Private cellular based networking is gaining momentum globally for use cases that span energy, transportation, logistics, healthcare, mining, and manufacturing among others. Enterprises are beginning to tap its potential with current 4G LTE infrastructure given longer signal propagation outdoors and lower latency relative to Wi-Fi. As 5G is deployed, there will be dramatic improvements over LTE in the form of latency, throughput, and the ability to virtualize network functions. Private networking will also bring needed operational agility in form of fine-tuning performance for specific application needs.

The ultimate success of private networking deployments will lie in the ability for it to be delivered as an integrated solution. Consequently, Mobile Virtual Network Operators (MVNOs) are well positioned to capitalize on the monetization opportunity. Enterprises simply don’t have the competency to piecemeal cellular-based networks together, and MVNOs possess cellular infrastructure management “know how” that will be invaluable to enterprises. Nokia Enterprise in my mind is leading private networking infrastructure enablement for service providers and should serve MVNOs that wish to create managed service offerings. If interested, you can learn more details about Nokia’s offerings here.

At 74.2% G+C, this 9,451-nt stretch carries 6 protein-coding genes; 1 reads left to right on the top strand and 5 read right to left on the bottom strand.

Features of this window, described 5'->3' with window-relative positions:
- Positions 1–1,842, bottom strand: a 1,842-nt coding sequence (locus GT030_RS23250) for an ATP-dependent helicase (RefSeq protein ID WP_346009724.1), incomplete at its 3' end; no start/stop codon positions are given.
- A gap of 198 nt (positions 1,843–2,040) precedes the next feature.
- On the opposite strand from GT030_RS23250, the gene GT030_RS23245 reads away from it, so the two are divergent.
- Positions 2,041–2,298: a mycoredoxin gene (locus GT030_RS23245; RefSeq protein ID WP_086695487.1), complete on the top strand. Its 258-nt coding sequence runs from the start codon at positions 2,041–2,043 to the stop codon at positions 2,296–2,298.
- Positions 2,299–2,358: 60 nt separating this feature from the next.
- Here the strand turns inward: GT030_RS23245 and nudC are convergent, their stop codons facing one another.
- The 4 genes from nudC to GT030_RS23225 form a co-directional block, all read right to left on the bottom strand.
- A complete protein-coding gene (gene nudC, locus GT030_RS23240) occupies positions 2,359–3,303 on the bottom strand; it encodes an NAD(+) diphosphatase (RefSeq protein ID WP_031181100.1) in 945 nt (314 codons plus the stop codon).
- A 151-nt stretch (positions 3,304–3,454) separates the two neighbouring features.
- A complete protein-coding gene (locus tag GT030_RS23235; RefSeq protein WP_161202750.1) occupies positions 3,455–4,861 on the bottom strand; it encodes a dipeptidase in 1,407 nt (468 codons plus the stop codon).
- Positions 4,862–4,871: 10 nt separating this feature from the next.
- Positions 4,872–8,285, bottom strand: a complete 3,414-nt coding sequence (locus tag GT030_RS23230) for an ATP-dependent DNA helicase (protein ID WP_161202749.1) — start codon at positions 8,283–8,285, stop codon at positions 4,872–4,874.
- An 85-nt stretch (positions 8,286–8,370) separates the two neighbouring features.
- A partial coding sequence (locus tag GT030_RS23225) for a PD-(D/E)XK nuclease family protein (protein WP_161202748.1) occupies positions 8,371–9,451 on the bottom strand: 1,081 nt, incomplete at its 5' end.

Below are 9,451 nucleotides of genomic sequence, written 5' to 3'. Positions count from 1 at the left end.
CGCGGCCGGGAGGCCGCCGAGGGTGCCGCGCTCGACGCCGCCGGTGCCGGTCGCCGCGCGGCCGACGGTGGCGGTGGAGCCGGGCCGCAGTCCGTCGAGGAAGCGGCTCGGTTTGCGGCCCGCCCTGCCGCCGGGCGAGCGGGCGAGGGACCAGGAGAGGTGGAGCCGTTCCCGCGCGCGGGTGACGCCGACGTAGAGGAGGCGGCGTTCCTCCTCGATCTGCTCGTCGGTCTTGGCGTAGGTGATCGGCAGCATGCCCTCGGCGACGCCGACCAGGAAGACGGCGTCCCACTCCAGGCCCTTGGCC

In my mind, the democratization of licensed spectrum with initiatives such as the CBRS Alliance in the United States, similar initiatives and investigations in Europe and Asia, and the availability of non-carrier grade private networking equipment presents a unique opportunity for MVNOs. In a 5G world, operator leadership will be defined by innovative service delivery and not access. Private networking is poised to improve manufacturing yields in an industrial 4.0 era, create safer workplaces, and accelerate digital transformation in a multitude of industries. Those MVNOs that seize the opportunity have the potential to differentiate themselves and reap the financial rewards.